THE WALK ON OF ALL WALK ON’S
NEVER TO BE FORGOTTEN
BELIEVE ME I’VE TRIED
Then came the ultimate, “just a little part” that my friend Gina talked me into. The person who was originally supposed to do it, quit the show and I was to be, ‘The Ninth Follies Girl’
in “Follies”. As she explained to me, “You will be the special Follies girl Rae All eyes will
be on you.” OY! I was special alright and no one could miss me! What started out as my just
walking onto the stage from the stage right olio, striking a pose, quickly turned into a nitemare! Originally, Gina told me I’d have a beautiful long dress on, with a cape of some kind to go with it. Grudgingly I decided I could do that. Well, that idea somehow never came to be! Instead, my costume, if you can even call it that; nude body stocking, with very little draping of see-through gauze material, a large, heavy, albeit beautiful cape, and an enormous, somewhat heavy, head dress – I was transformed into ‘The Ninth Follies Girl’ at least that’s what it said in the program. I say, just the largest peacock to ever have set foot on the Opera House stage! What a way to spend my birthday (Opening Night) of all things!
My role? I use the term very loosly: gracefully, come down an entire flight of stairs to a platform, turn, down a few more stairs to another platform, a few more stairs, and finally, to the stage floor. It may not have been such a problem were I able to walk in heels, let alone go slowwwly down stairs, much like
a “wedding march”, holding the cape out to my sides, singing the whole time and not able to move my head
because of the head dress. Which meant, not being able to look at the stairs or hold on to anything. Gracefull? NOT!
Especially the nite the damn thing got caught on the upper platform while going
down the stairs! I had to do a slight leaning back, then out to my left to unhook the thing.
Not to mention the fact, because of it’s size 4 feet tall and 6′ wide, I wasn’t able
to come on stage with it on. No….. I had to crouch down, put it through the doorway, then go through
the door, put the thing on and adjust it. The next step was to ascended the winding stairs up the back of
the platform – sideways naturally because my beautiful head adornment wouldn’t fit any other way!
The audience was able to see all of this! My nickname during that show was, The NBC Peacock! The head dress had been made for someone with a much larger head as well. Cotton was stuffed around the inside, but it was always too big for me. Again, adding to the problem of keeping it balanced on my head.
The other follie’s girls were always complaining of how hard it was to come down the stairs. They were able to use the one railing on the upstage side, were able to look down at the steps, AND were dancers! Not a clod like myself. They also had little teeny head dresses and had more material covering their bodies. I never did open that cape quite enough for Michael. My special spot light never happened either-of which I am thankful for. I didn’t need a spot light to be noticed! Each nite I was petrified as well as mortified, as I came down those stairs. I was always afraid of loosing count as to the stair I was on,that a heel would catch, my bad knee would go out as it was supporting all of my weight, I’d loose my balance or the head dress would begin to slip a little too much. The whole time, Michael’s words echoing in my head, “If any of you ladies falls coming down those stairs, just be sure you do it gracefully.” Oh sure!!!!! Graceful is the last thing it would be!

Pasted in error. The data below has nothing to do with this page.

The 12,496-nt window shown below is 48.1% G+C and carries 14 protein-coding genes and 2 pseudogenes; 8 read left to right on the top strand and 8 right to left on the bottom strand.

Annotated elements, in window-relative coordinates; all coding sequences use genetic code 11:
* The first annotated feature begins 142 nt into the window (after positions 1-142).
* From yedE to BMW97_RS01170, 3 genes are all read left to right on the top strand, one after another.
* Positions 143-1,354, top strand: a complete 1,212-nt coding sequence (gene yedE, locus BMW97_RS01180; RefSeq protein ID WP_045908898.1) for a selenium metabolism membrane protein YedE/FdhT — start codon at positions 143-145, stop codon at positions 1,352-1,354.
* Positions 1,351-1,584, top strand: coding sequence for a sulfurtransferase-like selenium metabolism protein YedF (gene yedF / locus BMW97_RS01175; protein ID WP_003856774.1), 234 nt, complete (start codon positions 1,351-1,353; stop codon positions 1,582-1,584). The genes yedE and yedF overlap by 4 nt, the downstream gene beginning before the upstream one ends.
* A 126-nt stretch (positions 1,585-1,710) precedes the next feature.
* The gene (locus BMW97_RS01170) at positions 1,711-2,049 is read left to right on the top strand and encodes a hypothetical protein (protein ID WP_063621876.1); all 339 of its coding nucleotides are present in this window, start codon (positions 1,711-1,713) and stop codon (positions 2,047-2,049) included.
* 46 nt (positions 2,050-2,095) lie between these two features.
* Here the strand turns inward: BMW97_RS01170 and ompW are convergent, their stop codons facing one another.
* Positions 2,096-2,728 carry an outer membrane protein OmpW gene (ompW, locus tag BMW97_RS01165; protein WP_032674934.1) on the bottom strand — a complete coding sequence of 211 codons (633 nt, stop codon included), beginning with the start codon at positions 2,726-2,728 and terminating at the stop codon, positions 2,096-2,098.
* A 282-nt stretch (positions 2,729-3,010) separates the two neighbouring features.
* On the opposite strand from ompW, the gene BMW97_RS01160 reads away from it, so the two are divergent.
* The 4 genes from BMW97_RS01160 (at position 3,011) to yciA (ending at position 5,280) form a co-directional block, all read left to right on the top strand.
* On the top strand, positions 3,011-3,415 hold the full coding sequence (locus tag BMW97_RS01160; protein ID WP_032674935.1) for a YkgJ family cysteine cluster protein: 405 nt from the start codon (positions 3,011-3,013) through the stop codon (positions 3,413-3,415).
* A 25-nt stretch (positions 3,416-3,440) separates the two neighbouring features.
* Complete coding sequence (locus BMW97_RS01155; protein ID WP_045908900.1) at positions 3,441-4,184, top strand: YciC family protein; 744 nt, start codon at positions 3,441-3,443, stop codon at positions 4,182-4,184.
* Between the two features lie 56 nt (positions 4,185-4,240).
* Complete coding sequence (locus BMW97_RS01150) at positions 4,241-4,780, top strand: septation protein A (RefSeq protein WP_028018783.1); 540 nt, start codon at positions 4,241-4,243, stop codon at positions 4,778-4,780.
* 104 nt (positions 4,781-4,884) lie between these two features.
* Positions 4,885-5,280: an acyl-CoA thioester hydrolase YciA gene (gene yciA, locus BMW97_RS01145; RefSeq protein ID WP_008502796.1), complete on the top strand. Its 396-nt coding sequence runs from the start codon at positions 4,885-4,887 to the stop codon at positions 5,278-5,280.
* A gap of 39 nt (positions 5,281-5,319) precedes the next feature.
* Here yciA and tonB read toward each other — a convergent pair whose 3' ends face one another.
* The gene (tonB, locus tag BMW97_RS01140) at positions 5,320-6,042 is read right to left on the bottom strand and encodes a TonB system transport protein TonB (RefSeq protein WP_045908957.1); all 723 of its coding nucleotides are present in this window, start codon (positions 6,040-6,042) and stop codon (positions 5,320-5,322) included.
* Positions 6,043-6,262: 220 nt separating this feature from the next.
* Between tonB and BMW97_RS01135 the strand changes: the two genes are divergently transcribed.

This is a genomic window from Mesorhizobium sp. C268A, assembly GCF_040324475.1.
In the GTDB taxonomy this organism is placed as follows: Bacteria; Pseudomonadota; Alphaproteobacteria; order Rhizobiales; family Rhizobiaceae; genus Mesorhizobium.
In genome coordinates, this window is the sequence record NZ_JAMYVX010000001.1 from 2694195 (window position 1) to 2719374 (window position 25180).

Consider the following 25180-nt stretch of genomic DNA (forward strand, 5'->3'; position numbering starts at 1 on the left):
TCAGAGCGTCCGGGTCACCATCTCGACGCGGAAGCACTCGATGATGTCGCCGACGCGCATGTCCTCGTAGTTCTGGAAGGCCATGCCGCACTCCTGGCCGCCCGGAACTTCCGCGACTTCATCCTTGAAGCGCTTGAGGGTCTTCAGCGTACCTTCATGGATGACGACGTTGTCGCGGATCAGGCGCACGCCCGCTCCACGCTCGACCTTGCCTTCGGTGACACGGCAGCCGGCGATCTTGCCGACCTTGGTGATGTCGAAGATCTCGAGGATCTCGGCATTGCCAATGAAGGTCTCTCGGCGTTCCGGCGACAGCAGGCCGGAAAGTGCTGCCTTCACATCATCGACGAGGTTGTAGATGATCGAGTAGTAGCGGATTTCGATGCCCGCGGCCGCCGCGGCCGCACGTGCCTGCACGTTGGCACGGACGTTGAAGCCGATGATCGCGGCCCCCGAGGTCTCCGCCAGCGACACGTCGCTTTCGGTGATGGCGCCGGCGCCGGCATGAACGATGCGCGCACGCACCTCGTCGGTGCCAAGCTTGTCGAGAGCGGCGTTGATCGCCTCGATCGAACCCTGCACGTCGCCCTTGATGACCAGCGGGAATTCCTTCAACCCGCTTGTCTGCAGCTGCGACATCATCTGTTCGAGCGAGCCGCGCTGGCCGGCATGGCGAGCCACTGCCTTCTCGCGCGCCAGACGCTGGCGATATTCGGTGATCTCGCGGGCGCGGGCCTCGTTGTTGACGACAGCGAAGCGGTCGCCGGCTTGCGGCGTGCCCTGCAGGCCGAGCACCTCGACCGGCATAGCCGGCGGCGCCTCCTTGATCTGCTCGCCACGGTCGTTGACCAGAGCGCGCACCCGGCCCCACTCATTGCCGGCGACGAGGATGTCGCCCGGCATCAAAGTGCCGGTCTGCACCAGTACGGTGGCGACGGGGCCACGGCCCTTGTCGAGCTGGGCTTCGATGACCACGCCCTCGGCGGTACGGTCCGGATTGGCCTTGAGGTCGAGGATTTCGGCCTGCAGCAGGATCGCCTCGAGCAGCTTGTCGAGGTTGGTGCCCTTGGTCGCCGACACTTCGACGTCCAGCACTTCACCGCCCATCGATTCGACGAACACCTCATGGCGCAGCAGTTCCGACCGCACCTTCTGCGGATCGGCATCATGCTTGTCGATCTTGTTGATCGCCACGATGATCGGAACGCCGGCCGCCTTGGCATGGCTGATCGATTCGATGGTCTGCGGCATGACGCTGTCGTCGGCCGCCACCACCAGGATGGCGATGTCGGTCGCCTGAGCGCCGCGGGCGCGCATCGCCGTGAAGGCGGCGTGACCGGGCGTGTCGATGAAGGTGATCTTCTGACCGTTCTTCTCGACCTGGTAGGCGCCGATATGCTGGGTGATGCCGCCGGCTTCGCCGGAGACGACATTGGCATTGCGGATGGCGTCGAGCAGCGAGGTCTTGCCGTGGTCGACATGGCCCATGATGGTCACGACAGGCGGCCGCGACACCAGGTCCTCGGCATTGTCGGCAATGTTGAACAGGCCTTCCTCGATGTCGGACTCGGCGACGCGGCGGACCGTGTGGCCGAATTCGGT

I hid in the bathroom, locked the door and refused to go on stage opening night. I was way too heavy to be seen in front of people in such an outfit. I kept telling Michael that all along. This outfit was definately better suited for one of the younger, slimmer girls. Rather than
cause myself anymore embarassment, and to spare the audience’s senses; I would pull and stretch what little fabric there was each nite. I was very hesitant about holding that cape out very far and I never let anyone see me from the right side as there was nothing covering me there! Poor Michael, he spent so much time trying to convice me that I looked fine and to make me feel comfortable in his creation. Needless to say, all of his valiant efforts failed.
I was also working crew, as well as being Property Mistress. This meant after this little stint of coming down the stairs, I’d change back into my blacks, work the show, then change back into this hideous outfit for curtain call! Okay, sorry Michael! The outfit was beautiful as was the head dress, it was the person wearing it that was hideous okay? I don’t think anyone will ever forget this escapade, certainly not me!
The other walk-on’s were small, as promised, thank goodness! I made a brief appearance in “Best Little Whorehouse in Texas”- the 1st one. NO, not as a “whore”. The entire crew were dressed as cowboys, and I had to be on a few times as a fill in. I was also a Nazi in the “Sound of Music”. Had to get all dressed in a Nazi uniform just to run across the stage, yell “Halt”, and then get back into my crew clothes! Those were more my kind of appearances on stage. They were also the last. 4 was more than enough, and “Paradise People” got any ideas of “acting” out of my system.
Otherwise, it’s like a deer in headlights being on stage for me. Even as a crew person, having to do a scene change that is not a complete black out is mortifying. Or getting caught when the lights come up. Of course that has happened more than once, and usually bending over with my rear end to the audience. I sometimes think those lighting people do that on purpose!